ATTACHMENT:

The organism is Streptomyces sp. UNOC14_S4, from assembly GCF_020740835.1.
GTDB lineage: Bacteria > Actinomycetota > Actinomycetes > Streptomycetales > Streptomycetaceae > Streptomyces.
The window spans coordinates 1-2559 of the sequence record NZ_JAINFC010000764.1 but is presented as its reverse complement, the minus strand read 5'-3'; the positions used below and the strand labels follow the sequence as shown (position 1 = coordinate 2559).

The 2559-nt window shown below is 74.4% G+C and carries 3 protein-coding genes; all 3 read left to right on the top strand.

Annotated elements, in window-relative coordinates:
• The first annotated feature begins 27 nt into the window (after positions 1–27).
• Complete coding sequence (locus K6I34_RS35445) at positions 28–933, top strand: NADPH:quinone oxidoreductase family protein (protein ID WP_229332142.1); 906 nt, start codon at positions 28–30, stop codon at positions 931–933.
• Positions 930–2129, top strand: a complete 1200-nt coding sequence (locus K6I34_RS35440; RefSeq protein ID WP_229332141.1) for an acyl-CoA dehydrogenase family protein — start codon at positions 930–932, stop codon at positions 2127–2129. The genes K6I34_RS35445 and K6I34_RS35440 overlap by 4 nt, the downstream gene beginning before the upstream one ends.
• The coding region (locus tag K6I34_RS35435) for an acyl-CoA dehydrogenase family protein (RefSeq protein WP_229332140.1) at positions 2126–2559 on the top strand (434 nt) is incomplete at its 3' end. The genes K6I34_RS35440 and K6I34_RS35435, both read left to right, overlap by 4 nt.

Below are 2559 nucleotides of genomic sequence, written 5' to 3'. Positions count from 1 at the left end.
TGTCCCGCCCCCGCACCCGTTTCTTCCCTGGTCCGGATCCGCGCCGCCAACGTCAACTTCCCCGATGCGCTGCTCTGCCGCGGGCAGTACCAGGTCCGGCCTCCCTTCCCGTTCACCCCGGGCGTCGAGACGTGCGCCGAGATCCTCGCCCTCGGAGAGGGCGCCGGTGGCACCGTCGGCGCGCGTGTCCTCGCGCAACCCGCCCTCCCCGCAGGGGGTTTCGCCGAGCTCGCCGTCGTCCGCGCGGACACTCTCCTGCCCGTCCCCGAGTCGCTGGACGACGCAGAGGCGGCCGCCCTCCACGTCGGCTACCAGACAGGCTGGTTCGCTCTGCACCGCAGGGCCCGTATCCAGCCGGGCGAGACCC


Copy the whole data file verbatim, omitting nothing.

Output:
The organism is Streptomyces sp. UNOC14_S4, from assembly GCF_020740835.1.
GTDB lineage: Bacteria > Actinomycetota > Actinomycetes > Streptomycetales > Streptomycetaceae > Streptomyces.
The window spans coordinates 1-2559 of the sequence record NZ_JAINFC010000764.1 but is presented as its reverse complement, the minus strand read 5'-3'; the positions used below and the strand labels follow the sequence as shown (position 1 = coordinate 2559).

The 2559-nt window shown below is 74.4% G+C and carries 3 protein-coding genes; all 3 read left to right on the top strand.

Annotated elements, in window-relative coordinates:
• The first annotated feature begins 27 nt into the window (after positions 1–27).
• Complete coding sequence (locus K6I34_RS35445) at positions 28–933, top strand: NADPH:quinone oxidoreductase family protein (protein ID WP_229332142.1); 906 nt, start codon at positions 28–30, stop codon at positions 931–933.
• Positions 930–2129, top strand: a complete 1200-nt coding sequence (locus K6I34_RS35440; RefSeq protein ID WP_229332141.1) for an acyl-CoA dehydrogenase family protein — start codon at positions 930–932, stop codon at positions 2127–2129. The genes K6I34_RS35445 and K6I34_RS35440 overlap by 4 nt, the downstream gene beginning before the upstream one ends.
• The coding region (locus tag K6I34_RS35435) for an acyl-CoA dehydrogenase family protein (RefSeq protein WP_229332140.1) at positions 2126–2559 on the top strand (434 nt) is incomplete at its 3' end. The genes K6I34_RS35440 and K6I34_RS35435, both read left to right, overlap by 4 nt.

Below are 2559 nucleotides of genomic sequence, written 5' to 3'. Positions count from 1 at the left end.
TGTCCCGCCCCCGCACCCGTTTCTTCCCTGGTCCGGATCCGCGCCGCCAACGTCAACTTCCCCGATGCGCTGCTCTGCCGCGGGCAGTACCAGGTCCGGCCTCCCTTCCCGTTCACCCCGGGCGTCGAGACGTGCGCCGAGATCCTCGCCCTCGGAGAGGGCGCCGGTGGCACCGTCGGCGCGCGTGTCCTCGCGCAACCCGCCCTCCCCGCAGGGGGTTTCGCCGAGCTCGCCGTCGTCCGCGCGGACACTCTCCTGCCCGTCCCCGAGTCGCTGGACGACGCAGAGGCGGCCGCCCTCCACGTCGGCTACCAGACAGGCTGGTTCGCTCTGCACCGCAGGGCCCGTATCCAGCCGGGCGAGACCC